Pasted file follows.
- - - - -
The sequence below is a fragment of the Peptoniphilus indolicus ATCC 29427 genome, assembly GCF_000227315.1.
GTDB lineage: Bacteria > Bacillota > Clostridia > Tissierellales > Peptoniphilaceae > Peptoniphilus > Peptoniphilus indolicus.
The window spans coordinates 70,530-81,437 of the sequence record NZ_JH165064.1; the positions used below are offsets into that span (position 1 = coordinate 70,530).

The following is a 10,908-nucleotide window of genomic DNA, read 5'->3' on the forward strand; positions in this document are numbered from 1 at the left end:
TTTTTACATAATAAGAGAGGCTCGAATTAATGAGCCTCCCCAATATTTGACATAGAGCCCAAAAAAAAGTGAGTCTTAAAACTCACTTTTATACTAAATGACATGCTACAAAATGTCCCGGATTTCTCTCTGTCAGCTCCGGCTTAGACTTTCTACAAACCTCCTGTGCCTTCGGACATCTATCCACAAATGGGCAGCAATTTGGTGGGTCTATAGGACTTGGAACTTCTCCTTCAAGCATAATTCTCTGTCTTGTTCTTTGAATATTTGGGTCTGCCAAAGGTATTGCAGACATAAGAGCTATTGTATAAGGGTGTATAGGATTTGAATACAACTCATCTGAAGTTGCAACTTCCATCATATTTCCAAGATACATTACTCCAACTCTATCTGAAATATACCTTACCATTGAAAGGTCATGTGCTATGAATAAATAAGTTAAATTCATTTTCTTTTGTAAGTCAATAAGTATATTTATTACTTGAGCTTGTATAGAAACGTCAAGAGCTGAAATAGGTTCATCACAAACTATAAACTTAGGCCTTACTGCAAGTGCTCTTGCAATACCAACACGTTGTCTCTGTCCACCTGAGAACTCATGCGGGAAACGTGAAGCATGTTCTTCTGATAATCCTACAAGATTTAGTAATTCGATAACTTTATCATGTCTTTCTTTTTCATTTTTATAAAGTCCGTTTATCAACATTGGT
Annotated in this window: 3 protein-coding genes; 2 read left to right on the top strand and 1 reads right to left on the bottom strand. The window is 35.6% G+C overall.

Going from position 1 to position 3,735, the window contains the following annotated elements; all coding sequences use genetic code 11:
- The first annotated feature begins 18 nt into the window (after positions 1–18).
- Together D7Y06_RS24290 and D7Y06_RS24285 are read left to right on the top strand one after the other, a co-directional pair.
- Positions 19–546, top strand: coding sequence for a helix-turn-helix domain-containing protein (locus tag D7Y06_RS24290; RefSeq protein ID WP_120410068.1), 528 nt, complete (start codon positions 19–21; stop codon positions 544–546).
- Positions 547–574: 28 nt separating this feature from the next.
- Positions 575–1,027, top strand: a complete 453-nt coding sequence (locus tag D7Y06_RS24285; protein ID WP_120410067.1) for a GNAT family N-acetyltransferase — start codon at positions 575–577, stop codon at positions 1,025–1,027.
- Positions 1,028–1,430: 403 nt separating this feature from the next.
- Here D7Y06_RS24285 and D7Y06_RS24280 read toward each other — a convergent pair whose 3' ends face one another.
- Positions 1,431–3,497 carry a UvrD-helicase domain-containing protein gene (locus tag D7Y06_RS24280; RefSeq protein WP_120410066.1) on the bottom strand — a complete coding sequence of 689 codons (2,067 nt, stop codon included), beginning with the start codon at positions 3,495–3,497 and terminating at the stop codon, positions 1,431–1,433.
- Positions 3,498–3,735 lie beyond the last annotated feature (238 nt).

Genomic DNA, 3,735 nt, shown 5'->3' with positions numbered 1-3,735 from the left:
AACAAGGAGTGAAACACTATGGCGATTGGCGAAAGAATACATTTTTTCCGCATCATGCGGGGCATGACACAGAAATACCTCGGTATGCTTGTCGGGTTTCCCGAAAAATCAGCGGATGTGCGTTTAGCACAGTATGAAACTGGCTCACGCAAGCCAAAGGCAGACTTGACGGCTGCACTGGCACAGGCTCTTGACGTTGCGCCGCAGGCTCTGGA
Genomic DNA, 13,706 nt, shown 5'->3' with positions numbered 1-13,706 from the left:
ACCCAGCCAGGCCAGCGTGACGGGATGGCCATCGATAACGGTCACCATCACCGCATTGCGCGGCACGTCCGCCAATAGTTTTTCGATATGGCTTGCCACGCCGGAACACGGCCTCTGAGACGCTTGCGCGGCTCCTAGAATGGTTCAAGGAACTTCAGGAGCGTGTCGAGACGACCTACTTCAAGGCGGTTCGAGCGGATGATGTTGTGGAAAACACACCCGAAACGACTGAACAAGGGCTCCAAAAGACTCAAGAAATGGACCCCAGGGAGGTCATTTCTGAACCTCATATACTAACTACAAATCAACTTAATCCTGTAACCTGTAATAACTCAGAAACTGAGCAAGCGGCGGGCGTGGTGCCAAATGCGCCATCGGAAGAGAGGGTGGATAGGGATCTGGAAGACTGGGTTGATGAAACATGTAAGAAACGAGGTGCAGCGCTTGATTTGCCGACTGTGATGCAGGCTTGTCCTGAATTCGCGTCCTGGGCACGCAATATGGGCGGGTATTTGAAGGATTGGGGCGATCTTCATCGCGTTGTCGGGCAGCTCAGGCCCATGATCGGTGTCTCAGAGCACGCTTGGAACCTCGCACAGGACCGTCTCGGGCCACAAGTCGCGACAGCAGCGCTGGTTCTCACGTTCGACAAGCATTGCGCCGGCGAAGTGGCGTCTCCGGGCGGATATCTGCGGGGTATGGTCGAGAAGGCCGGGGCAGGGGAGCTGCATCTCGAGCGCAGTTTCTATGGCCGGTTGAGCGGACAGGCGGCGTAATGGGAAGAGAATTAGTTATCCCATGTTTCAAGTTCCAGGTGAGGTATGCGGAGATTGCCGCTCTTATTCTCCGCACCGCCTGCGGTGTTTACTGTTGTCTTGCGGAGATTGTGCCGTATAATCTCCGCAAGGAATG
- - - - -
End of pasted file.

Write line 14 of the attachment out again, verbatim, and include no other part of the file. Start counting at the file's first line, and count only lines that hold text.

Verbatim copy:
- Here D7Y06_RS24285 and D7Y06_RS24280 read toward each other — a convergent pair whose 3' ends face one another.